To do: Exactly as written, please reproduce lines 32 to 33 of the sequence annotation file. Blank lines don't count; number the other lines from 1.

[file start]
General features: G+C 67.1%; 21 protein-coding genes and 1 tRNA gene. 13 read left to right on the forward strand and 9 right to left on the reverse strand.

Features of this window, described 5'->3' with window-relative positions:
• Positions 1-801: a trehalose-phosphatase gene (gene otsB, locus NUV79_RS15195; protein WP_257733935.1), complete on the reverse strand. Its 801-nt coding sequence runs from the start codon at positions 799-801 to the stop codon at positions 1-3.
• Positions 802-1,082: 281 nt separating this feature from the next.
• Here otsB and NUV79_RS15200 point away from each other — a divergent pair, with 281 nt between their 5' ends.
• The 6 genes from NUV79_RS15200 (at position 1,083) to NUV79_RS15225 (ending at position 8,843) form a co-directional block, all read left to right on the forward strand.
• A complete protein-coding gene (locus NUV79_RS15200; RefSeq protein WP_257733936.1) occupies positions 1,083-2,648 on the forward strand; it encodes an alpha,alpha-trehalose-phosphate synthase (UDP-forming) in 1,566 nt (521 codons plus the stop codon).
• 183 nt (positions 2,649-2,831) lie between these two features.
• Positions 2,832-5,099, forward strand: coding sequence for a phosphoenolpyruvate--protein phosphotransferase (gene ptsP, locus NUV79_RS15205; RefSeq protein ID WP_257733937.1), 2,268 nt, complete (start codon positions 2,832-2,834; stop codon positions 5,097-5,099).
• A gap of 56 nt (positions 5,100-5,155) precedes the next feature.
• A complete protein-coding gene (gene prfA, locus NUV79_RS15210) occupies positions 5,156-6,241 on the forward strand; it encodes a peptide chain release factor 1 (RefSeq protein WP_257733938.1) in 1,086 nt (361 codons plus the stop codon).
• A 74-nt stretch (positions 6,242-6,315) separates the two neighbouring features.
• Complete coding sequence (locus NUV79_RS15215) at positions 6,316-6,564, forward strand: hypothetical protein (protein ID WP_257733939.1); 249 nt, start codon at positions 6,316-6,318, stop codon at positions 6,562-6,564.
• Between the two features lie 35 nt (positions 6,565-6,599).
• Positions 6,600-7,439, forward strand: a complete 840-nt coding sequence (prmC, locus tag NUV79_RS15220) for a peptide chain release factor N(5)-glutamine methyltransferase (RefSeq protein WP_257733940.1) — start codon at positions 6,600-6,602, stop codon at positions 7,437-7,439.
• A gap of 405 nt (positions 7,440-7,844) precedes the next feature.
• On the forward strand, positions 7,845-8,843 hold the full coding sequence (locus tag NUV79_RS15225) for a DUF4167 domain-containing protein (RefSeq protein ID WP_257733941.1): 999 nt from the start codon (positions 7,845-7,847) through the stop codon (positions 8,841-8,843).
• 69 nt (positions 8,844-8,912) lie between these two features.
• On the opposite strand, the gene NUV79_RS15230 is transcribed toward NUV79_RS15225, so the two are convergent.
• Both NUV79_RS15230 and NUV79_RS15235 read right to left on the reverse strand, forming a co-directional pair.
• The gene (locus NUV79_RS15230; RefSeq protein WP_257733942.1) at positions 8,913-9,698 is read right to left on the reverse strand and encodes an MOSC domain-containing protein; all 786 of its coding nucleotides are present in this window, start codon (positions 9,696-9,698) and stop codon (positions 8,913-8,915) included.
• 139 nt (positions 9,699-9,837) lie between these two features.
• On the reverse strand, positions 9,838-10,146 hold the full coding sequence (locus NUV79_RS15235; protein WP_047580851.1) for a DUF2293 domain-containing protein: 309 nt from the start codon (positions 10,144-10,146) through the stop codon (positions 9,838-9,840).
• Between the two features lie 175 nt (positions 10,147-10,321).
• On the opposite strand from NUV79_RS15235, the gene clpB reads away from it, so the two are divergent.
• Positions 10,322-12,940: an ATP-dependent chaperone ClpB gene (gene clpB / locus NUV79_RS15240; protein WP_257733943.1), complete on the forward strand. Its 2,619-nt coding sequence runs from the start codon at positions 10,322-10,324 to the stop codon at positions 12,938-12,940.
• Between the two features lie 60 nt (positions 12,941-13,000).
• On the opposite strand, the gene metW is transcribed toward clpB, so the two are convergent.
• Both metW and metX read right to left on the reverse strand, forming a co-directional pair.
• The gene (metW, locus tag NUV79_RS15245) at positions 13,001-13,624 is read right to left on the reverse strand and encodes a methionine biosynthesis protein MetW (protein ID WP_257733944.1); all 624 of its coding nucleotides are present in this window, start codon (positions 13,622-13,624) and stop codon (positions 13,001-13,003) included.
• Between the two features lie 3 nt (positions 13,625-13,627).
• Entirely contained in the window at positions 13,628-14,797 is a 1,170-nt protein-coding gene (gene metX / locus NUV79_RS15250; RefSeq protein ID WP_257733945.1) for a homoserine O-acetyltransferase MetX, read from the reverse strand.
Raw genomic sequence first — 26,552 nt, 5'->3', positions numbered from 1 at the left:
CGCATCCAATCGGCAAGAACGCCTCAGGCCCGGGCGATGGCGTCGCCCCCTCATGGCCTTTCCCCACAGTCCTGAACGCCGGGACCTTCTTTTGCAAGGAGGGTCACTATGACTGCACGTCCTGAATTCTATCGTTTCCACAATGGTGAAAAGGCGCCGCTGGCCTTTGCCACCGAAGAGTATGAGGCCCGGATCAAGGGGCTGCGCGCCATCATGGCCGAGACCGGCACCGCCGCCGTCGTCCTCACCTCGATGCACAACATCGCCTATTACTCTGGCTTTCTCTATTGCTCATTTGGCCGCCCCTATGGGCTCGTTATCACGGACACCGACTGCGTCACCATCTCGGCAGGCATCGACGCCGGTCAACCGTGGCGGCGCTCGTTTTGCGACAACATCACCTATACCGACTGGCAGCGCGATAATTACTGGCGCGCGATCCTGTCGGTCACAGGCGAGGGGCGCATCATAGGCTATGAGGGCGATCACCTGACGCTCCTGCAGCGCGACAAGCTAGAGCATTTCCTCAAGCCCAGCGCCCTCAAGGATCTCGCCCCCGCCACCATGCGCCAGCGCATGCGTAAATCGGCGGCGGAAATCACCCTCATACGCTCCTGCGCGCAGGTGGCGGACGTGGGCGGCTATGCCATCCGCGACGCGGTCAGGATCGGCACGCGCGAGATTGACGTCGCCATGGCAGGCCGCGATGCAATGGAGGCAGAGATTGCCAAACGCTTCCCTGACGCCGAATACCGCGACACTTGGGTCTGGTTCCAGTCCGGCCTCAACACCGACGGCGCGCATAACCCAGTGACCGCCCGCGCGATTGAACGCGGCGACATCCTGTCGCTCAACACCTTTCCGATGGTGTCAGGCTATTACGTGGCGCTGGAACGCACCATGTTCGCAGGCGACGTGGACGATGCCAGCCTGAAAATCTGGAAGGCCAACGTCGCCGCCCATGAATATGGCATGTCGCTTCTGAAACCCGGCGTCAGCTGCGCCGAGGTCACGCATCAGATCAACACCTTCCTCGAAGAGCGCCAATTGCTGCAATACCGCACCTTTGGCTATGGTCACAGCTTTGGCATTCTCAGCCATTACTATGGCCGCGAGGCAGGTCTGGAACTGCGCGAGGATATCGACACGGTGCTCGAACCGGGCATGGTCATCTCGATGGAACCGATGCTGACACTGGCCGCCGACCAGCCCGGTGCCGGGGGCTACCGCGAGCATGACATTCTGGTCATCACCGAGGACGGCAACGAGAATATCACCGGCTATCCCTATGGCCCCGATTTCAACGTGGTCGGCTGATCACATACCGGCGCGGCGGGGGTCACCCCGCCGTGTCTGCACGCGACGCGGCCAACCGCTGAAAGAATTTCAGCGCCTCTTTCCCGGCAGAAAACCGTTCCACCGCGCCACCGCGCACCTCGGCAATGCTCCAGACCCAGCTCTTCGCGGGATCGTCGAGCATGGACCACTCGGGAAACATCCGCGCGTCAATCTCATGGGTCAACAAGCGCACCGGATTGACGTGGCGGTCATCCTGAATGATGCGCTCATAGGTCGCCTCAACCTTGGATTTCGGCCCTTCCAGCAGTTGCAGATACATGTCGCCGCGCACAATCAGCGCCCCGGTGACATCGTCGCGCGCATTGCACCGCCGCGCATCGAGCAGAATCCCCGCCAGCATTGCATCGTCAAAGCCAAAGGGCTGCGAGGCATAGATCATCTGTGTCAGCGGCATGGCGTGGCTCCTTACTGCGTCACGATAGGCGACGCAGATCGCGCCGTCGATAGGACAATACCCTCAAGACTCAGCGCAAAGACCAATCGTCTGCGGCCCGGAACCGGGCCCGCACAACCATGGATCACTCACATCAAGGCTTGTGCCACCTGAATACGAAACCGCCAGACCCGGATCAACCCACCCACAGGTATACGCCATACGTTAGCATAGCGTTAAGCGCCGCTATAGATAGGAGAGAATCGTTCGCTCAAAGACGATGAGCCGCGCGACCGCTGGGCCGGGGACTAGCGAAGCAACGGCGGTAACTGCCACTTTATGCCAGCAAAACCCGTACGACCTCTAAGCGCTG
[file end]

• Entirely contained in the window at positions 13,628-14,797 is a 1,170-nt protein-coding gene (gene metX / locus NUV79_RS15250; RefSeq protein ID WP_257733945.1) for a homoserine O-acetyltransferase MetX, read from the reverse strand.
Raw genomic sequence first — 26,552 nt, 5'->3', positions numbered from 1 at the left: